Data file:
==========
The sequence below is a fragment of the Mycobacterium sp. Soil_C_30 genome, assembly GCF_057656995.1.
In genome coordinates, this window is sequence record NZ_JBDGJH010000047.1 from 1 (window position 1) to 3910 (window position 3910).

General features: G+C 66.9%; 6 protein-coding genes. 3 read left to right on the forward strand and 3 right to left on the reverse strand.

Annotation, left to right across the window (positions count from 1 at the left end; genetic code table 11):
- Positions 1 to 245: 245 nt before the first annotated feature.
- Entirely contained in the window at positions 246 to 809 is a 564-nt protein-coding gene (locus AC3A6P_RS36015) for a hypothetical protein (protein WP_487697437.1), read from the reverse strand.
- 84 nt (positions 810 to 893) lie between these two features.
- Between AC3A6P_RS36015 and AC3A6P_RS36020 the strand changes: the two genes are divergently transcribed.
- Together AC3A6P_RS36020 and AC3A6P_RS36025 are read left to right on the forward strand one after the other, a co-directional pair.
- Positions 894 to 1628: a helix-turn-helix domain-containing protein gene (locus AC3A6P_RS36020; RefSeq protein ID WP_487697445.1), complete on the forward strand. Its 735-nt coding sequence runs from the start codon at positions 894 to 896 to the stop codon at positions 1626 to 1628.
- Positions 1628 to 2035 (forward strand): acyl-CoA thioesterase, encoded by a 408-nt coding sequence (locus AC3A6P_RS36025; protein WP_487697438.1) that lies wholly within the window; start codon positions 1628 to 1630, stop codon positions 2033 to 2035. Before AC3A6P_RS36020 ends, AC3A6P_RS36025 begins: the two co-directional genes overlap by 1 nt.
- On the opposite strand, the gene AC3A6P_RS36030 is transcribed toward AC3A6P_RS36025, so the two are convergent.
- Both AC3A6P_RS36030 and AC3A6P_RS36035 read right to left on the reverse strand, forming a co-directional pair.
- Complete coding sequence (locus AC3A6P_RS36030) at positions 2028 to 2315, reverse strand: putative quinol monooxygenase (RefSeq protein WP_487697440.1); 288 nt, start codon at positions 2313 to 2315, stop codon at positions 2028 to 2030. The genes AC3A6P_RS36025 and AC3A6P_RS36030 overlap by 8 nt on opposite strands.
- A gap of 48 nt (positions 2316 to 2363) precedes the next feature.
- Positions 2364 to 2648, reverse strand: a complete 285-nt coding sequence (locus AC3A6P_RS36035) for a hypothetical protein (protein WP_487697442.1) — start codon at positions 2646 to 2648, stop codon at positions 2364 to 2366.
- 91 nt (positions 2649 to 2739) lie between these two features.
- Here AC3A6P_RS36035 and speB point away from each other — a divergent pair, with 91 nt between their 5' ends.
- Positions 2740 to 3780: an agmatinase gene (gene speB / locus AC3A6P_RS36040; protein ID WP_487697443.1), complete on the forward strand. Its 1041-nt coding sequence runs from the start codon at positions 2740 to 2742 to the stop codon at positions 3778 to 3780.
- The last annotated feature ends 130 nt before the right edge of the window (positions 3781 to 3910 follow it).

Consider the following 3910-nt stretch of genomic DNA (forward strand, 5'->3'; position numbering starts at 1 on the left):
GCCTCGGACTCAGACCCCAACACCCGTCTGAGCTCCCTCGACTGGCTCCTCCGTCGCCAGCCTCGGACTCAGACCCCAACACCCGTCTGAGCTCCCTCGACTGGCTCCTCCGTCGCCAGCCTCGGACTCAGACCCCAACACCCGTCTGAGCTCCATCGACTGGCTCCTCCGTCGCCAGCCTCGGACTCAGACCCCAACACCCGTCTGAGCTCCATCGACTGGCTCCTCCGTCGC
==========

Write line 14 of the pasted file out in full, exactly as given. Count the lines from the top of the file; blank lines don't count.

- Complete coding sequence (locus AC3A6P_RS36030) at positions 2028 to 2315, reverse strand: putative quinol monooxygenase (RefSeq protein WP_487697440.1); 288 nt, start codon at positions 2313 to 2315, stop codon at positions 2028 to 2030. The genes AC3A6P_RS36025 and AC3A6P_RS36030 overlap by 8 nt on opposite strands.